The article, by Forbes India staff writer Anshul Dhamija, details the beginnings of the company, as an exporter of hand-loomed fabrics and furnishings with only one initial retail store, which opened in New Delhi in 1976. The second opened in the same city in 1994. William Bissell took the helm in 1999, after his father’s death in 1998. The younger Bissell had returned to India after graduating from Wesleyan, establishing an artisans’ cooperative, the Bhadrajun Artisans Trust.

Forbes India charts the astronomic—yet socially conscious—growth of the company since the turn of the century. William Bissell, with a vision to redesign the stores as “retail experience centers” (more than tripling the size, offering cafes, “children’s zones,” and on-site tailoring), plans to open 40 of these centers across the country in the next year-and-half, many as franchise opportunities—all the while maintaining the company’s commitment to local artisans and traditional crafts. Of particular interest is the high percentage of women who are employed by Fabindia in a country not noted for providing financial opportunities for females.

McCarthy ’75 Produces ‘Star-Studded’ Documentary Harry Benson: Shoot First

Stephen McCarthy ’75 is producer of the new documentary Harry Benson: Shoot First, opening this weekend.

Stephen McCarthy ’75 is partner/executive producer of the new documentary Harry Benson: Shoot First, opening Dec. 9, 2016.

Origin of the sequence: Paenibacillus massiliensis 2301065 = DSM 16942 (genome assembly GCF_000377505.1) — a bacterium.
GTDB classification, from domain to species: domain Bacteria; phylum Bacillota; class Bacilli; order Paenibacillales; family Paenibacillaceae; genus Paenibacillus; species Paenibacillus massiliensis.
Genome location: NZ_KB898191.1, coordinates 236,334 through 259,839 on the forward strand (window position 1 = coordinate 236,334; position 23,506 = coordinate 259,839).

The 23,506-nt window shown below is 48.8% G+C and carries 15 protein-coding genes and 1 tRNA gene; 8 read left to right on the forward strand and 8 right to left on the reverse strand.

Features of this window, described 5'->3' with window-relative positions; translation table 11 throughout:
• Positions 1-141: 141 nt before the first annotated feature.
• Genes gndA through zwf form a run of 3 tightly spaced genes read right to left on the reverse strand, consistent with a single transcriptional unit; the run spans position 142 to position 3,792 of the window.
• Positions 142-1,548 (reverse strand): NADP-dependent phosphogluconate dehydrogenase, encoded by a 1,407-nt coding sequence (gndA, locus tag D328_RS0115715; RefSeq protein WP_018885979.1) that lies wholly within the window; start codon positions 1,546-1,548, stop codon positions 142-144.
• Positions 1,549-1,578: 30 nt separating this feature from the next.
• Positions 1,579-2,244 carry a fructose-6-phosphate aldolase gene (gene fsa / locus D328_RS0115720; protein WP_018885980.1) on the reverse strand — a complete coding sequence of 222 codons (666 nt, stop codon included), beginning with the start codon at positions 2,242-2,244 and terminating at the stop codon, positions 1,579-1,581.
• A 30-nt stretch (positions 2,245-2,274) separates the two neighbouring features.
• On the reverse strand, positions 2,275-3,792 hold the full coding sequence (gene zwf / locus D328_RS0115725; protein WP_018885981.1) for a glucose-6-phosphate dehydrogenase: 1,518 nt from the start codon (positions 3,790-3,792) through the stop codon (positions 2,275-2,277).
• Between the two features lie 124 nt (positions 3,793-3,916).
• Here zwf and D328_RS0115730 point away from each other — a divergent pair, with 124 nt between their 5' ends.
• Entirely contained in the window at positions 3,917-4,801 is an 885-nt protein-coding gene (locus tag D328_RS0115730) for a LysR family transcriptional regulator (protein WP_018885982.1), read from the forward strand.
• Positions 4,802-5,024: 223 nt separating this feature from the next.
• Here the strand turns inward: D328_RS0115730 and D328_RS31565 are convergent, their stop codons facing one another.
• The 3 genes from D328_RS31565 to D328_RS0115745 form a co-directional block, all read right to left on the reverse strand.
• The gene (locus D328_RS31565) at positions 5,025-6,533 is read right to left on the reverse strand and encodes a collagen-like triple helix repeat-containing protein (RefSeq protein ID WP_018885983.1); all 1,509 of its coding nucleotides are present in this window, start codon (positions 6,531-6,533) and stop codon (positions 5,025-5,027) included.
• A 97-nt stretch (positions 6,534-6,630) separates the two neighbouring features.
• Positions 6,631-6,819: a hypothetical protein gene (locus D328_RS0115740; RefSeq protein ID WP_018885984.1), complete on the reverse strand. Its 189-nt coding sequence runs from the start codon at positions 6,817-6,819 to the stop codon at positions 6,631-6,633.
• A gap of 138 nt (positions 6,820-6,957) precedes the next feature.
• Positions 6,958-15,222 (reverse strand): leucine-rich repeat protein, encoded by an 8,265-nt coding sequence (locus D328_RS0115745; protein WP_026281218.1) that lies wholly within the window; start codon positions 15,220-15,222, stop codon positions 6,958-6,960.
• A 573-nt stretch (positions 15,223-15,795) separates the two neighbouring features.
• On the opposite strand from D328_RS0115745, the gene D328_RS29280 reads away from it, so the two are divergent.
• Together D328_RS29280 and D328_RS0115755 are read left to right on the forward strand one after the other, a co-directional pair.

Stephen McCarthy ’75, managing director at KCG Capital Advisors, is also partner/executive producer with Matthew Miele’s Quixotic Endeavors (QE) film production company, featuring corporate/individual biopics, such as Crazy About Tiffany’s (starring Jessica Biel and Katie Couric, among others) and Scatter My Ashes at Bergdorfs (starring Mary-Kate Olsen and Ashley Olsen, among others). Their third film Harry Benson: Shoot First, will be in theaters—including New York City—and video on demand, starting Dec. 9, 2016.

Harry Benson: Shoot First is a 90-minute documentary on one of the most accomplished photojournalists of the past five decades. Benson’s work has captured cultural icons in defining moments of history—including Robert Kennedy’s assassination—as well as in moments of playful ease—the Beatles in the midst of a pillow fight—with compassion, elegance, and intimacy. His photographs have graced the covers of TIME, LIFE, and People more than 100 times, notes film critic Isaac Guzman in the Nov. 26, 2016, issue of TIME. In Guzman’s review, titled “A Star-Studded Tribute to a Lovable Lensman,” he warns viewers, “Don’t blink…Every flutter of an eyelid risks blocking out a wonder of the photographic world: Michael Jackson frolicking like the Pied Piper at Neverland Ranch with a retinue of children; Bill and Hillary Clinton on the precipice of a kiss on a hammock; Bobby Fisher being nuzzled by a wild Icelandic horse.”

McCarthy’s involvement in QE (“a wonderful sidelight at this stage of my career”) began almost six years ago when director Matthew Miele, one of the QE founders, approached him through a mutual friend about the Bergdorf project. “I immediately got in touch with my dear friend/late classmate Seth Gelbum ’75, a prominent Broadway lawyer from Loeb and Loeb and worked with his partners on the first two film projects.” In addition, after a Homecoming visit to campus, McCarthy brought Miele to meet Corwin-Fuller Professor of Film Studies Jeanine Basinger, “who was been interested in and supportive of their ventures,” he says.